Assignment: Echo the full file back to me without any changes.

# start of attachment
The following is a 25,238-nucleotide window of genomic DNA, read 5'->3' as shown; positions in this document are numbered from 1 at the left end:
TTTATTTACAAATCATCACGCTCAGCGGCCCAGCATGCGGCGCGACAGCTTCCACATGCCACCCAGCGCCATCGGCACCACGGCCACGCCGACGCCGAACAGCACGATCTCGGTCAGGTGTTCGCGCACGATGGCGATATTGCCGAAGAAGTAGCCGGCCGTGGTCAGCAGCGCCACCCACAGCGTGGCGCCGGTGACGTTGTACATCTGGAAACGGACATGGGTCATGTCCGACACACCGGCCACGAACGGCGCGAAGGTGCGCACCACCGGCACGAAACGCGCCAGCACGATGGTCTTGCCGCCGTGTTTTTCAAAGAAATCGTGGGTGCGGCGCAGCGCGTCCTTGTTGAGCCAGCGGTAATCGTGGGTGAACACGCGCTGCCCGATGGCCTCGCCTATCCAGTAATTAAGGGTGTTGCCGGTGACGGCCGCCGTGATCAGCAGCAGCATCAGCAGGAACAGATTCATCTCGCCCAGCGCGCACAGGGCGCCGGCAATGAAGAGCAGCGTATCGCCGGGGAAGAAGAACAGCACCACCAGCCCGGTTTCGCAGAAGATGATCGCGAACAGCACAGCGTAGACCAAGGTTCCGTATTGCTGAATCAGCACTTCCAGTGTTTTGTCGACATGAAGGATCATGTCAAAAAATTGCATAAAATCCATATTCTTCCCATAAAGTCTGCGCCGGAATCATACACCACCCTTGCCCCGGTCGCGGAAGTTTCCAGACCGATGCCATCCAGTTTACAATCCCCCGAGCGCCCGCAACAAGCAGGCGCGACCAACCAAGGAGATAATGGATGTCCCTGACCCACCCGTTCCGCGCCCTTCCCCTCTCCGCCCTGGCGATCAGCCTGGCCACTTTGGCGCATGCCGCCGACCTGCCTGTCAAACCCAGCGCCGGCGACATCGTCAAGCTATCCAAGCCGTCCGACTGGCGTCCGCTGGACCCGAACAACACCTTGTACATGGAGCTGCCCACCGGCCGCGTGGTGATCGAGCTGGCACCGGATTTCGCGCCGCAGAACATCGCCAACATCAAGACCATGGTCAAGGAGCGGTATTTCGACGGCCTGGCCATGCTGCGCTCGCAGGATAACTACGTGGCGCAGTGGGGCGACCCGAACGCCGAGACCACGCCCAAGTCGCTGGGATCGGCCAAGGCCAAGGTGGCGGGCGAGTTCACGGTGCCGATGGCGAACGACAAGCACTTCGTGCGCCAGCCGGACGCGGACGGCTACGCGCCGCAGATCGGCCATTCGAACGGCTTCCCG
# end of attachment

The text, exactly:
The following is a 25,238-nucleotide window of genomic DNA, read 5'->3' as shown; positions in this document are numbered from 1 at the left end:
TTTATTTACAAATCATCACGCTCAGCGGCCCAGCATGCGGCGCGACAGCTTCCACATGCCACCCAGCGCCATCGGCACCACGGCCACGCCGACGCCGAACAGCACGATCTCGGTCAGGTGTTCGCGCACGATGGCGATATTGCCGAAGAAGTAGCCGGCCGTGGTCAGCAGCGCCACCCACAGCGTGGCGCCGGTGACGTTGTACATCTGGAAACGGACATGGGTCATGTCCGACACACCGGCCACGAACGGCGCGAAGGTGCGCACCACCGGCACGAAACGCGCCAGCACGATGGTCTTGCCGCCGTGTTTTTCAAAGAAATCGTGGGTGCGGCGCAGCGCGTCCTTGTTGAGCCAGCGGTAATCGTGGGTGAACACGCGCTGCCCGATGGCCTCGCCTATCCAGTAATTAAGGGTGTTGCCGGTGACGGCCGCCGTGATCAGCAGCAGCATCAGCAGGAACAGATTCATCTCGCCCAGCGCGCACAGGGCGCCGGCAATGAAGAGCAGCGTATCGCCGGGGAAGAAGAACAGCACCACCAGCCCGGTTTCGCAGAAGATGATCGCGAACAGCACAGCGTAGACCAAGGTTCCGTATTGCTGAATCAGCACTTCCAGTGTTTTGTCGACATGAAGGATCATGTCAAAAAATTGCATAAAATCCATATTCTTCCCATAAAGTCTGCGCCGGAATCATACACCACCCTTGCCCCGGTCGCGGAAGTTTCCAGACCGATGCCATCCAGTTTACAATCCCCCGAGCGCCCGCAACAAGCAGGCGCGACCAACCAAGGAGATAATGGATGTCCCTGACCCACCCGTTCCGCGCCCTTCCCCTCTCCGCCCTGGCGATCAGCCTGGCCACTTTGGCGCATGCCGCCGACCTGCCTGTCAAACCCAGCGCCGGCGACATCGTCAAGCTATCCAAGCCGTCCGACTGGCGTCCGCTGGACCCGAACAACACCTTGTACATGGAGCTGCCCACCGGCCGCGTGGTGATCGAGCTGGCACCGGATTTCGCGCCGCAGAACATCGCCAACATCAAGACCATGGTCAAGGAGCGGTATTTCGACGGCCTGGCCATGCTGCGCTCGCAGGATAACTACGTGGCGCAGTGGGGCGACCCGAACGCCGAGACCACGCCCAAGTCGCTGGGATCGGCCAAGGCCAAGGTGGCGGGCGAGTTCACGGTGCCGATGGCGAACGACAAGCACTTCGTGCGCCAGCCGGACGCGGACGGCTACGCGCCGCAGATCGGCCATTCGAACGGCTTCCCG